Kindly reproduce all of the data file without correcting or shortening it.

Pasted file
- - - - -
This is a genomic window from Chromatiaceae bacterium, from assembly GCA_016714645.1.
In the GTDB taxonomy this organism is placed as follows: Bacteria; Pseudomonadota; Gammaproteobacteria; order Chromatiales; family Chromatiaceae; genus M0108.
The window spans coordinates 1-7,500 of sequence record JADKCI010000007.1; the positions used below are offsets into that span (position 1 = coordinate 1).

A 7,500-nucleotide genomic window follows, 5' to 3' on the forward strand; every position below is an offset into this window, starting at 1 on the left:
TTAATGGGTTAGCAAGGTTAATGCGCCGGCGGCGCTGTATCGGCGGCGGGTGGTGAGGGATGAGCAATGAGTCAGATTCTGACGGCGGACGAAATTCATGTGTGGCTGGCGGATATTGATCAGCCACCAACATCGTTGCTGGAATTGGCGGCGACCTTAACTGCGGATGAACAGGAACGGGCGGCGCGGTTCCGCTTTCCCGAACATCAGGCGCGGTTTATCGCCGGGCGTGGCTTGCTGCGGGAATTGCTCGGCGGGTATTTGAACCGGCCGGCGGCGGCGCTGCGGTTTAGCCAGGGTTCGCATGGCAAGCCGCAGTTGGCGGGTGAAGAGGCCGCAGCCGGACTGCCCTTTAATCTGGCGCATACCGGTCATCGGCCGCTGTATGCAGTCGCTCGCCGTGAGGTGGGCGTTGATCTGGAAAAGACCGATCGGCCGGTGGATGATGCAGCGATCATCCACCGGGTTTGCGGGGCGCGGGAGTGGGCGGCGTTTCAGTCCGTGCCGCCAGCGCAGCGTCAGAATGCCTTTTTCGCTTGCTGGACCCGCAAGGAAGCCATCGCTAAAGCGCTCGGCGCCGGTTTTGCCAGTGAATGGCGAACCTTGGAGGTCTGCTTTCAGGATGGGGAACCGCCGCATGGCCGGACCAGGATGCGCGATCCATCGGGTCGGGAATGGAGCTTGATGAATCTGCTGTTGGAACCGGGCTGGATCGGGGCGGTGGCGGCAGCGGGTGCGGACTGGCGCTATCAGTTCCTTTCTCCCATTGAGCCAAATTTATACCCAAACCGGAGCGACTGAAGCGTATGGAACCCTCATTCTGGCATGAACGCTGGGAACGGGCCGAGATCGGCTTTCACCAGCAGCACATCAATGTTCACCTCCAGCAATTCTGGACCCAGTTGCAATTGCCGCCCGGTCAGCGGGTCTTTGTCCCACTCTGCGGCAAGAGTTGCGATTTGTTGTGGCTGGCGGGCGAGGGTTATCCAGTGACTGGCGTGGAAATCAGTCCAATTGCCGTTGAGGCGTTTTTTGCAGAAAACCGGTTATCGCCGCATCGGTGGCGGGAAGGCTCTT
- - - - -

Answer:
This is a genomic window from Chromatiaceae bacterium, from assembly GCA_016714645.1.
In the GTDB taxonomy this organism is placed as follows: Bacteria; Pseudomonadota; Gammaproteobacteria; order Chromatiales; family Chromatiaceae; genus M0108.
The window spans coordinates 1-7,500 of sequence record JADKCI010000007.1; the positions used below are offsets into that span (position 1 = coordinate 1).

A 7,500-nucleotide genomic window follows, 5' to 3' on the forward strand; every position below is an offset into this window, starting at 1 on the left:
TTAATGGGTTAGCAAGGTTAATGCGCCGGCGGCGCTGTATCGGCGGCGGGTGGTGAGGGATGAGCAATGAGTCAGATTCTGACGGCGGACGAAATTCATGTGTGGCTGGCGGATATTGATCAGCCACCAACATCGTTGCTGGAATTGGCGGCGACCTTAACTGCGGATGAACAGGAACGGGCGGCGCGGTTCCGCTTTCCCGAACATCAGGCGCGGTTTATCGCCGGGCGTGGCTTGCTGCGGGAATTGCTCGGCGGGTATTTGAACCGGCCGGCGGCGGCGCTGCGGTTTAGCCAGGGTTCGCATGGCAAGCCGCAGTTGGCGGGTGAAGAGGCCGCAGCCGGACTGCCCTTTAATCTGGCGCATACCGGTCATCGGCCGCTGTATGCAGTCGCTCGCCGTGAGGTGGGCGTTGATCTGGAAAAGACCGATCGGCCGGTGGATGATGCAGCGATCATCCACCGGGTTTGCGGGGCGCGGGAGTGGGCGGCGTTTCAGTCCGTGCCGCCAGCGCAGCGTCAGAATGCCTTTTTCGCTTGCTGGACCCGCAAGGAAGCCATCGCTAAAGCGCTCGGCGCCGGTTTTGCCAGTGAATGGCGAACCTTGGAGGTCTGCTTTCAGGATGGGGAACCGCCGCATGGCCGGACCAGGATGCGCGATCCATCGGGTCGGGAATGGAGCTTGATGAATCTGCTGTTGGAACCGGGCTGGATCGGGGCGGTGGCGGCAGCGGGTGCGGACTGGCGCTATCAGTTCCTTTCTCCCATTGAGCCAAATTTATACCCAAACCGGAGCGACTGAAGCGTATGGAACCCTCATTCTGGCATGAACGCTGGGAACGGGCCGAGATCGGCTTTCACCAGCAGCACATCAATGTTCACCTCCAGCAATTCTGGACCCAGTTGCAATTGCCGCCCGGTCAGCGGGTCTTTGTCCCACTCTGCGGCAAGAGTTGCGATTTGTTGTGGCTGGCGGGCGAGGGTTATCCAGTGACTGGCGTGGAAATCAGTCCAATTGCCGTTGAGGCGTTTTTTGCAGAAAACCGGTTATCGCCGCATCGGTGGCGGGAAGGCTCTT